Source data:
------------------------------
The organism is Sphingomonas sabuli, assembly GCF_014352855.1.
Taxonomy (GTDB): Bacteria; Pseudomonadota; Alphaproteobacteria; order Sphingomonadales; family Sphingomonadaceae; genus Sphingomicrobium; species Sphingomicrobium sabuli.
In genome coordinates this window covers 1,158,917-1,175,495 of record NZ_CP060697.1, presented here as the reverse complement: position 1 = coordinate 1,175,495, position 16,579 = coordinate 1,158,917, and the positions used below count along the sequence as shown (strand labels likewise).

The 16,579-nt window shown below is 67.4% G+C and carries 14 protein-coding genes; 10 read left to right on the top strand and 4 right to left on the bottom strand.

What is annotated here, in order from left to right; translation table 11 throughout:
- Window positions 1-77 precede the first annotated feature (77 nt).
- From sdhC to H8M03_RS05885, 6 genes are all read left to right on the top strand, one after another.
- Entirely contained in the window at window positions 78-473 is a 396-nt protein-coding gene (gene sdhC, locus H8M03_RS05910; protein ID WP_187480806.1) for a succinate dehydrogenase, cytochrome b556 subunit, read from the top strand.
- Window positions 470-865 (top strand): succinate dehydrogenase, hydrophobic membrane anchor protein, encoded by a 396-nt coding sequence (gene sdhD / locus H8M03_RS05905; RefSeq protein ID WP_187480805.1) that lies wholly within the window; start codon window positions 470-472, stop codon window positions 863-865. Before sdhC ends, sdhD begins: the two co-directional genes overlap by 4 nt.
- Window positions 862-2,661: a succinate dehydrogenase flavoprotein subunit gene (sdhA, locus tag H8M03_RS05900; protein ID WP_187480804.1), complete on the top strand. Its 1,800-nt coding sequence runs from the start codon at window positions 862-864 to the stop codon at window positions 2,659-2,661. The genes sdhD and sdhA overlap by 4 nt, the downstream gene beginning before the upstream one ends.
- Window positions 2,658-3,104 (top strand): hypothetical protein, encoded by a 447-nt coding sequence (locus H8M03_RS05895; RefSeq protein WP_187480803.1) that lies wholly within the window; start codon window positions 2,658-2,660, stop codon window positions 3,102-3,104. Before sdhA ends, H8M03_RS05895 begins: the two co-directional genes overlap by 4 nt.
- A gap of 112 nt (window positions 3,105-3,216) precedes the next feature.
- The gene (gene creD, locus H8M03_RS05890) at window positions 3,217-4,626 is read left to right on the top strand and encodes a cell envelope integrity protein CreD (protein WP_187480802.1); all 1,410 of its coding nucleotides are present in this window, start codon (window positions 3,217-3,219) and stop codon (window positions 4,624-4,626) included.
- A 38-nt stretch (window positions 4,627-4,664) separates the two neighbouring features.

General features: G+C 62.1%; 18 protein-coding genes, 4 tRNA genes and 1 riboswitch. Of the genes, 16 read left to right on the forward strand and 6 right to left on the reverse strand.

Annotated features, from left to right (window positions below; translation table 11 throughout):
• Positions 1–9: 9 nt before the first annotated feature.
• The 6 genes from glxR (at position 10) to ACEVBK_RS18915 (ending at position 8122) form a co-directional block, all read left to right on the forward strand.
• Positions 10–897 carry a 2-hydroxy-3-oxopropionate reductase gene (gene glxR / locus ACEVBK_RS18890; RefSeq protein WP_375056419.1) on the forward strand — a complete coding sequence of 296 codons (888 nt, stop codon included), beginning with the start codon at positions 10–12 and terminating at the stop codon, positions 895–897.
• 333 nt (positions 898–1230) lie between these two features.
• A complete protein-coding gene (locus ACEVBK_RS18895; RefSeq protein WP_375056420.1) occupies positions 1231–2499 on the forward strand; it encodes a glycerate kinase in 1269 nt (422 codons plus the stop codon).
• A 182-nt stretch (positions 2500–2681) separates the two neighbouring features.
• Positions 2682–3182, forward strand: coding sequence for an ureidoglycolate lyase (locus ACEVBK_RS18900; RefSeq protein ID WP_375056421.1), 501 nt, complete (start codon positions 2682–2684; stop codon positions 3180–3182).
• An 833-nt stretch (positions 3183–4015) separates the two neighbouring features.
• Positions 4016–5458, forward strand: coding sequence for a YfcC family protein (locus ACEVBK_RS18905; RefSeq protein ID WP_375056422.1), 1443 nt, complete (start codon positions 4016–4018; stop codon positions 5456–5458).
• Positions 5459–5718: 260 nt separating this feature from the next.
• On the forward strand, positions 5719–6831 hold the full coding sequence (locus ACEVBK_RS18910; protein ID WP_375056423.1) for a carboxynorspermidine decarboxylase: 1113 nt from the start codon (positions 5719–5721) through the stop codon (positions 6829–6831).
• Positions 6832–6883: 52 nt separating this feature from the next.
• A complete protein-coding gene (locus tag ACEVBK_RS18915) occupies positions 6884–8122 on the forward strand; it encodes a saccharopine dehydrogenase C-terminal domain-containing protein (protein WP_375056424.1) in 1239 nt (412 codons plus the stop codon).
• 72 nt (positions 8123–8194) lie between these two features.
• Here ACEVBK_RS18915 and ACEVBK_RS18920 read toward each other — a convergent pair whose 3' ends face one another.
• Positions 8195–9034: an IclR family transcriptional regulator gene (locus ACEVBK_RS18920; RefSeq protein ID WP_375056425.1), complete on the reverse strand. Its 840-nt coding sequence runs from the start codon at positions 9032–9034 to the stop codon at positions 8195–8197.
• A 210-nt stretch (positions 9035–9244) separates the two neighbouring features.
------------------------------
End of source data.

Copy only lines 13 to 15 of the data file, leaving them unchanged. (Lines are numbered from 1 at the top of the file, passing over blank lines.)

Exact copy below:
- The gene (gene creD, locus H8M03_RS05890) at window positions 3,217-4,626 is read left to right on the top strand and encodes a cell envelope integrity protein CreD (protein WP_187480802.1); all 1,410 of its coding nucleotides are present in this window, start codon (window positions 3,217-3,219) and stop codon (window positions 4,624-4,626) included.
- A 38-nt stretch (window positions 4,627-4,664) separates the two neighbouring features.

General features: G+C 62.1%; 18 protein-coding genes, 4 tRNA genes and 1 riboswitch. Of the genes, 16 read left to right on the forward strand and 6 right to left on the reverse strand.